In the interest of self-disclosure, I am a 58 1/2 years old clergywoman. I know some fresh, excellent 60-something pastors. And I also know some 50-something (and even some 40-something) pastors who are ineffective leaders.
But, having said this, I wonder what to do when our failing or stagnant churches have 60-something pastors – or even clergy in their late-50s – and a new leadership is needed. What if those pastors intend to stay with their congregations until they are 70?
The consequence of a declining church led by a tired pastor tends to be irreparable. But this is an issue facing many of our congregations.
For the pastor nearing retirement, the issues include:
- The fact that many pastors still have mortgages and – possibly – young adult children in college.
- The fact that there are financial incentives in many denominational retirement plans for working to 70. (I just calculated my own pension numbers and the financial benefits between retiring at 65 and retiring at 70 are substantial.)
For the congregation in decline, the issues include:
- The fact that church endowments have been used to pay budget deficits to the point that they are almost depleted.
- The fact that the pews are no longer full – if they ever were.
- The fact that the median age of a member in my denomination (the PCUSA) is 63. For the ELCA it was 58 in 2008. For the UCC it’s 70. For the UMC it’s 57. For Episcopalians it’s also 57.
Many of our congregations can indeed turn around, and by that, I don’t mean “return to the glory years” or have full pews and Sunday School classes. But – if we are willing and faithful – we can turn around in terms of:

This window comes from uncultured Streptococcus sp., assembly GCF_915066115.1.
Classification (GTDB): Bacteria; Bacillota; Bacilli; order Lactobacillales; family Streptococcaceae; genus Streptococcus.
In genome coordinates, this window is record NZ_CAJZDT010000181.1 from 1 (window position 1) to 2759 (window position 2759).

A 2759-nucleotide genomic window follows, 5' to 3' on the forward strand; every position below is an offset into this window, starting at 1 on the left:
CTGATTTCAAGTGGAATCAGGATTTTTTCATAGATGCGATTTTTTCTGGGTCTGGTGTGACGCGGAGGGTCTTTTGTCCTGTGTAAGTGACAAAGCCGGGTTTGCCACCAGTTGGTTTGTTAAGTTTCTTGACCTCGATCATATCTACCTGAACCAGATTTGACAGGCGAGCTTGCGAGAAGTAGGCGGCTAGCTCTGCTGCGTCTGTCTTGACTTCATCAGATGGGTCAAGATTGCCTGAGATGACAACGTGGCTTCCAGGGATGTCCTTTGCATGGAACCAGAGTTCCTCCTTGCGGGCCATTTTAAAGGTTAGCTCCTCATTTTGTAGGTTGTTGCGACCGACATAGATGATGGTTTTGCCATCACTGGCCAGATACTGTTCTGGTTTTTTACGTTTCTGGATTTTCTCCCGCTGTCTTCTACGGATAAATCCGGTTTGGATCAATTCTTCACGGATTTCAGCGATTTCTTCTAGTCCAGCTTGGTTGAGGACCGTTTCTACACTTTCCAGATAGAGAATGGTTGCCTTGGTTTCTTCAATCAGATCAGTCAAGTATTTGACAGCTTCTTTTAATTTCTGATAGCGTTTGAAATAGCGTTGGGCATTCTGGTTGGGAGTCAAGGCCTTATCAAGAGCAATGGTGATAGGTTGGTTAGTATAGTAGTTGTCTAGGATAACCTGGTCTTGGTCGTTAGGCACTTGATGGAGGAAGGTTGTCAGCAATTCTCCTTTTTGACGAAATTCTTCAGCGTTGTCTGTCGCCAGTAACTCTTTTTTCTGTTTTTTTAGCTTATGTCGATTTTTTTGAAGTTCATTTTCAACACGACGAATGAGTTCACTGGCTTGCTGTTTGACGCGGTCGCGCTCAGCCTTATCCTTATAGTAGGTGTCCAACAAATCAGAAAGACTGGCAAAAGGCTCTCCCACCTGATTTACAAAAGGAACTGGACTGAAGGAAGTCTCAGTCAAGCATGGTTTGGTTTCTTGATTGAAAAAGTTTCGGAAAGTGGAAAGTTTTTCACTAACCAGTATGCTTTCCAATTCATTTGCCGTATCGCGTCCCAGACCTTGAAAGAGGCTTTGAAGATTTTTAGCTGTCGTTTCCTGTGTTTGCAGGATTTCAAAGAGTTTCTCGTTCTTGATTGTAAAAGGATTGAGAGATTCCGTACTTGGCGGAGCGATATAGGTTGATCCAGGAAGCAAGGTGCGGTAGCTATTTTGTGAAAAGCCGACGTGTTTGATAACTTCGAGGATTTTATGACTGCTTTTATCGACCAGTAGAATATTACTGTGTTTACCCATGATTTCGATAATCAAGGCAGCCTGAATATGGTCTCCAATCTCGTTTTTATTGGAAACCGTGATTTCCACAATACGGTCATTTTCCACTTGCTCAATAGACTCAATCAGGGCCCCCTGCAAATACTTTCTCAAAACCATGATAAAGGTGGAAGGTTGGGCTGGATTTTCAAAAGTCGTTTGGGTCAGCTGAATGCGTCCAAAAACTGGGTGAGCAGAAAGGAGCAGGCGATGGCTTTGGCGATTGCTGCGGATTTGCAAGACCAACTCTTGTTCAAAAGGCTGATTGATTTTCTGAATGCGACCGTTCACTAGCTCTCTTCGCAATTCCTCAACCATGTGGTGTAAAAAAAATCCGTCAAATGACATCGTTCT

- Becoming communities that reflect the love of God in Jesus Christ.
- Working to bring the Kingdom of God “on earth as it is in heaven.”
- Creating community in our neighborhoods that feeds people spiritually.
- Serving broken people who crave spiritual peace.
As we all know, many pastors have been trained primarily to be chaplains who preach, teach, marry, baptize, and bury. Effective 21st Century pastors have skills in systems theory, volunteer management, congregational redevelopment, entrepreneurship, community organizing, and . . . preaching, teaching, marrying, baptizing, and burying. Most of all, we need pastors who are courageous, energetic, risk-taking, and grounded – all to the glory of God.
So, what do we do if a 60-something pastor plans to stick around until 70 . . . leaving the congregation damaged – perhaps – to a point of no return? After years of tired leadership, many of our congregations will find it impossible to regain both the energy and capacity needed to be the church God has called us to be.
Here are some questions that require serious consideration:
- Can our respective denominational Boards of Pensions figure out a way to make it financially beneficial for pastors to retire by 65 – making the way clear for younger clergy?
- Can our 60-something clergy partner with younger clergy to mentor each other in these transitional years when our culture is increasingly multicultural, post-denominational, post-Christian?
- Can we trust God in all this?
Financial fears keep us enslaved. Especially in the US where money is our most popular idol, some major shifts are needed. Who’s up for it?